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“Does It Matter Where You Go to College?” asked the title of a recent article in The Atlantic. It’s an “essential question” for those of us who work as college counselors.

How you answer depends on your answer to other, more fundamental questions. Does the value of a college education reside in the name on the diploma or the experience one has in college? What’s more important, going to college or going to a particular college? Is college selection objective or personal?

I have written previously about prestige and fit as competing worldviews. But is prestige versus fit a fair fight? Are those of us who believe in fit the college counseling equivalents of local businesses trying to survive against big-box stores and Amazon?

The nature of the college admissions process would suggest so. The Atlantic article points out that Americans spend half a billion dollars annually on independent educational consultants, most of them in search of the secret handshake that will give their children access to an “elite” college. Many of the games played by college admission offices to lower admit rates are grounded in the hope that the public will believe that the harder a college or university is to get in to, the better it must be.

College rankings and most media coverage of college admission promulgate the myth of prestige. Back in 2010, as my term as president of the National Association for College Admission Counseling was coming to an end, I was interviewed by Eric Hoover from The Chronicle of Higher Education about what I saw on the horizon for college admission. I talked about my belief that the experience one has in college is more important than where one goes. That comment was referred to by Jacques Steinberg in the New York Times' “The Choice” blog (which many of us miss) as something surprising that students, parents and journalists should remember.

That is not to say that there are no voices in the wilderness making the case for fit.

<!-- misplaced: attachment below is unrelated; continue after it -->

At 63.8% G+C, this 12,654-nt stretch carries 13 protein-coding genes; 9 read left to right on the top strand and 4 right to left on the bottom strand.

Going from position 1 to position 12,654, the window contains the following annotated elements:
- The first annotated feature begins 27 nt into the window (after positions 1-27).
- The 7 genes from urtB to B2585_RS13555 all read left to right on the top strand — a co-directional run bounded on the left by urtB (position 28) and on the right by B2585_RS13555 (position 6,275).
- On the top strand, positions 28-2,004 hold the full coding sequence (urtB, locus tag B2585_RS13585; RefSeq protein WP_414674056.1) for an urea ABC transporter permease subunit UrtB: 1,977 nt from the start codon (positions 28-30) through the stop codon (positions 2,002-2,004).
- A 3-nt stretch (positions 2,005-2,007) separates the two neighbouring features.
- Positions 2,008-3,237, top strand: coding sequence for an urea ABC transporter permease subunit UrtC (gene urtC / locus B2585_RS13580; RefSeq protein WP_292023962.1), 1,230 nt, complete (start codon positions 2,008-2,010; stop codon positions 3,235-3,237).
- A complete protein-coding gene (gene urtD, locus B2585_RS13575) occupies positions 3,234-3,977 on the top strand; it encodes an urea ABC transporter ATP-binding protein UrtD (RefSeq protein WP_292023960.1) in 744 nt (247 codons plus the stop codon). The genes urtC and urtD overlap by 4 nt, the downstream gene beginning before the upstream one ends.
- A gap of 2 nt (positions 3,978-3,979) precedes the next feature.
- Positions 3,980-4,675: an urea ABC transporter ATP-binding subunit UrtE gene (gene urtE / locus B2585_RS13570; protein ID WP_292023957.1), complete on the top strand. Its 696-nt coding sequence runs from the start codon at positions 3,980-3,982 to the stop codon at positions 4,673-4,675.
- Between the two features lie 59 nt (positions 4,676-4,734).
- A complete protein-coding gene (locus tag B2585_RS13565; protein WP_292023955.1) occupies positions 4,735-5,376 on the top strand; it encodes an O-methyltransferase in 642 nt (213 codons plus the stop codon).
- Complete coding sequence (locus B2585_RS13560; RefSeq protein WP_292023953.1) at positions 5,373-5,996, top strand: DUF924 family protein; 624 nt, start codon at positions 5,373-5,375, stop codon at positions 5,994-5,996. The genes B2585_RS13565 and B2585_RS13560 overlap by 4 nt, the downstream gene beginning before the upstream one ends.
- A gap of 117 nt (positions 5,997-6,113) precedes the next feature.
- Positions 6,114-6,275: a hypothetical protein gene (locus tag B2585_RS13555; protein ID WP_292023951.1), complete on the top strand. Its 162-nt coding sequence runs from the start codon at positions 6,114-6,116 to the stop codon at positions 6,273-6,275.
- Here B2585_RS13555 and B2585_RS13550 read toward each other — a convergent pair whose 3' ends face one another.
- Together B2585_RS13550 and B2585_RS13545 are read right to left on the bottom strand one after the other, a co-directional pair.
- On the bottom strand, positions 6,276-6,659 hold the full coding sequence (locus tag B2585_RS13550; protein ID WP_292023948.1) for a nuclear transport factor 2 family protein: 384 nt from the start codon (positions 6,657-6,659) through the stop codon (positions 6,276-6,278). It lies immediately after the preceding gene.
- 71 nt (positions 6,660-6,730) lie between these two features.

Back in the fall, I reported on a white paper from the nonprofit College Success, “A ‘Fit’ Over Rankings,” that argued that student engagement matters more than selectivity in determining both success and happiness.

That brings us to the recent Atlantic article, which references both the most thorough and famous study done on the relationship between where you go to college and success, the 1999 study conducted by economists Stacy Dale and Alan Krueger, and a new National Bureau of Economic Research paper co-authored by economists Suqin Ge from Virginia Tech, Elliott Isaac from Tulane and Amalia Miller from the University of Virginia.

Research on the benefits of attending an elite college has always used earnings as a proxy for success. Whether those are the same thing or whether earnings are just an easy metric is a topic for another time. There is also more recent research done by Anthony Carnevale at Georgetown suggesting that differences in earnings are related more to one’s major than the institution one attends.

What was revolutionary about Dale and Krueger’s research was that they compared individuals who attended elite colleges and universities with individuals who were admitted to the same institutions but chose not to enroll. What the study found was little difference in the earnings of both groups, suggesting that attending an elite college or university does not provide added value as assumed. It is not attending an elite college that makes you successful as much as having the qualities and credentials necessary to earn admission to an elite college.